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Sid in his law office where he sits when meeting with clients. Observant eyes will notice the statuette of one of Sid's favorite Democrats.

Sunday, February 16, 2014

Sen. Ron Wyden Is Set to Get a Wider Platform - Expected Next Finance Chairman Is Likely to Take Aim at Corporate Taxes, Medicare Costs

From The Wall Street Journal (dated 1-18-2014):

When Democratic Sen. Ron Wyden sought to co-author an ambitious tax overhaul with a GOP colleague a few years ago, the two men kept hitting roadblocks as they drafted the bill.
But Mr. Wyden kept coming back to his Republican counterpart, Sen. Judd Gregg of New Hampshire, on the Senate floor, Mr. Gregg said, offering new ideas and insisting they could reach an agreement on a bill. Finally, after two years, they did so, "purely because of his unrelenting positive outlook," said Mr. Gregg, who has since retired.

The bill never got serious consideration by Congress, in part because Mr. Wyden didn't have the clout to push it to the forefront.

That could be about to change as Mr. Wyden, of Oregon, is set to bring his tenacity to one of the Senate's most coveted jobs. With the anticipated resignation of Sen. Max Baucus (D., Mont.) to become U.S. ambassador to China, Mr. Wyden is expected in coming weeks to become Finance Committee chairman, a storied post that has been held by nationally prominent politicians like Daniel Patrick Moynihan and Bob Dole. The committee has been a crucible for major legislation, including President Barack Obama's health-care overhaul.

Until Mr. Baucus is confirmed, Mr. Wyden has resisted talking publicly about what he plans to do with the committee chairmanship, and 2014 promises to be a difficult year for big legislation. But many of his more ambitious ideas are already known.

Unlike the centrist Mr. Baucus, Mr. Wyden, 64 years old, has strong support among Democrats, thanks in part to his generally liberal views on many budget, environmental and social issues, as well as defense. On economic-policy issues in particular, though, he has reached across the aisle—occasionally to the chagrin of some liberals. The finance post will provide him a platform for more of that.

On taxes, he is likely to try to renew momentum for an overhaul. His tax plan would cut the corporate rate to 24%—lower than other Democrats propose—from its current 35%, although he also would make sweeping changes to corporate breaks that worry some multinational firms.

He wants to shore up Medicare by better focusing the program on treatment of chronic health problems, according to his former chief of staff, Josh Kardon. In addition, Mr. Wyden could want more protections for workers and digital firms in pending trade legislation, which would also move through the Finance Committee.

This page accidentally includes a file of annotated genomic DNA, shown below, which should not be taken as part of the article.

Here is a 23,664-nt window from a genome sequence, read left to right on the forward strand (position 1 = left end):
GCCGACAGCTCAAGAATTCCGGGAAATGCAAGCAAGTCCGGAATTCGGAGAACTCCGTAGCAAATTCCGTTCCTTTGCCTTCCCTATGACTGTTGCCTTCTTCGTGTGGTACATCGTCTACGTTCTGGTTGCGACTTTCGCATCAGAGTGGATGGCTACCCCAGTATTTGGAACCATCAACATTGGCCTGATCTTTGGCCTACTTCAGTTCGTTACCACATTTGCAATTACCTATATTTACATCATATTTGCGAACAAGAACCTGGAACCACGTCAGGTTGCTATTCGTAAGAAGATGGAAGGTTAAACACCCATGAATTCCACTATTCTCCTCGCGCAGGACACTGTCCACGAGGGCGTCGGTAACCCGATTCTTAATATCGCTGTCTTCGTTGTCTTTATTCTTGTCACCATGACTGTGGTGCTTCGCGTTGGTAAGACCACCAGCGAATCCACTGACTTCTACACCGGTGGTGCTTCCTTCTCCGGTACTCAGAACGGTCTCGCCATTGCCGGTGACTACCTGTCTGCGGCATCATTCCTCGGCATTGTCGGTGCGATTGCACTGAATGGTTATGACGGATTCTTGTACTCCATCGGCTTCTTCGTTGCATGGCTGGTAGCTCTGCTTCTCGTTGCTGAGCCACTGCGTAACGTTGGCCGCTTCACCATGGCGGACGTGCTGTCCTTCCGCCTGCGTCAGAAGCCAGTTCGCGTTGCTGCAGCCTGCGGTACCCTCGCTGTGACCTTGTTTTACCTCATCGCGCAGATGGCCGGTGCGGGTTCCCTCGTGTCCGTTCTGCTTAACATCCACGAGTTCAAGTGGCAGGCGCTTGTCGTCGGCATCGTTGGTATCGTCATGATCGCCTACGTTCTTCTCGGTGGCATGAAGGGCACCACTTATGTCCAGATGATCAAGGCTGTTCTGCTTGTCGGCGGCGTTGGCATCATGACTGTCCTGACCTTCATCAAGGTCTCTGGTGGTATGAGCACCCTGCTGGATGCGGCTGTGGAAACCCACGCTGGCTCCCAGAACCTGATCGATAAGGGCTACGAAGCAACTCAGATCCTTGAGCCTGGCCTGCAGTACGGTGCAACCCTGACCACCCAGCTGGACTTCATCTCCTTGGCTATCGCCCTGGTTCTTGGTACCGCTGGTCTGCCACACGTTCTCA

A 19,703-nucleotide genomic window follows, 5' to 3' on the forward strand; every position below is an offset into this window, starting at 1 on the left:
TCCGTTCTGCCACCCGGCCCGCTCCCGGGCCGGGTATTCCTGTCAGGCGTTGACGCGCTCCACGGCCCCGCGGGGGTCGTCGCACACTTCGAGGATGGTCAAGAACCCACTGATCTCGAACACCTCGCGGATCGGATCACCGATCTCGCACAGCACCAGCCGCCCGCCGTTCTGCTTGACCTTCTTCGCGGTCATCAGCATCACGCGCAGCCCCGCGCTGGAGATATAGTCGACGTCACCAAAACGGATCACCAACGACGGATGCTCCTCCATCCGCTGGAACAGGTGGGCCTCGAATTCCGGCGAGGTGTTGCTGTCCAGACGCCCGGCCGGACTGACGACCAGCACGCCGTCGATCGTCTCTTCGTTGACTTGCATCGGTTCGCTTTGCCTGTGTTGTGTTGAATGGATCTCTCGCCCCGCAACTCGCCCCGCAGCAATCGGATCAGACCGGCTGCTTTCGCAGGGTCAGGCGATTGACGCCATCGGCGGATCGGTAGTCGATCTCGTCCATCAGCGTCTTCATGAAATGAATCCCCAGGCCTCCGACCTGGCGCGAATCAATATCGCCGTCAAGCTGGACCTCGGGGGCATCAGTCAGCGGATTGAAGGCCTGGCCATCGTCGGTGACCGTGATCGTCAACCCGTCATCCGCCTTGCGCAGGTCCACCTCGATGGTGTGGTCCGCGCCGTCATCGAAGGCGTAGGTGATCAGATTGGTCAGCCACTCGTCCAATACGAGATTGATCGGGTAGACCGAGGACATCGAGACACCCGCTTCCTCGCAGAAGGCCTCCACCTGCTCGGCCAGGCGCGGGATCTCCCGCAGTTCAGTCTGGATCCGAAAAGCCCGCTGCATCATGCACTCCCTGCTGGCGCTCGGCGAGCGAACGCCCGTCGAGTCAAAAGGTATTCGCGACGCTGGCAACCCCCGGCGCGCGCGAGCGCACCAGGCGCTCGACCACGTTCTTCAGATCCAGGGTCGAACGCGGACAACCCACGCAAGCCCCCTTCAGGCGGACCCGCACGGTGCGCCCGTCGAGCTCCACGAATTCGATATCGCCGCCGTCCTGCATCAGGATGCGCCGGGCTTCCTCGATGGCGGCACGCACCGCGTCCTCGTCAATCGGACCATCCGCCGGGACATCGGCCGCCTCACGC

During 2014, Mr. Wyden also will have to focus on the relatively unglamorous task of finding ways to keep some costly programs going. Those include temporary tax breaks for businesses, as well as reimbursement rules for Medicare physicians. Both will likely require cuts elsewhere in the budget, higher revenue, or both.

Mr. Wyden "understands that true bipartisanship builds on the best ideas from both parties," said Rep. Paul Ryan (R., Wis.), the House Budget Committee chairman, who worked with Mr. Wyden a couple of years ago on an unusual proposal to overhaul Medicare by creating marketplaces where private plans could compete with the traditional federal program.

Mr. Ryan appears likely to succeed Rep. Dave Camp (R., Mich.) as Ways and Means chairman, meaning Mr. Ryan would work closely with Mr. Wyden next year, assuming their parties stay in power after this fall.

Mr. Wyden was born in Kansas and grew up in California, graduating from Stanford University. He attended law school at the University of Oregon and quickly got involved in the state's lively politics, serving as an aide and adviser to legendary populist Sen. Wayne Morse as Mr. Morse attempted a political comeback in 1972 and 1974. In 1980, Mr. Wyden improbably won a congressional seat over a powerful incumbent Democrat, wandering the aisles of Portland grocery stores to round up votes. In 1996, he won the Senate seat once held by Mr. Morse.

He has since emerged as a voice on the digital economy and electronic privacy. "He is a massive thinker" not only on digital issues but on trade, tax and health care, says Peter Cleveland, vice president for government relations at Intel Corp., a major employer in Oregon.

On the Finance Committee, Mr. Wyden will have to balance loyalties to his liberal constituencies with his desire to find ways to put Medicare and other entitlements on a more sustainable path. "His big thing is that if you're not talking about Medicare, you're not talking about [fixing] the budget," said Barbara Smith Warner, a former aide who recently became an Oregon legislator.


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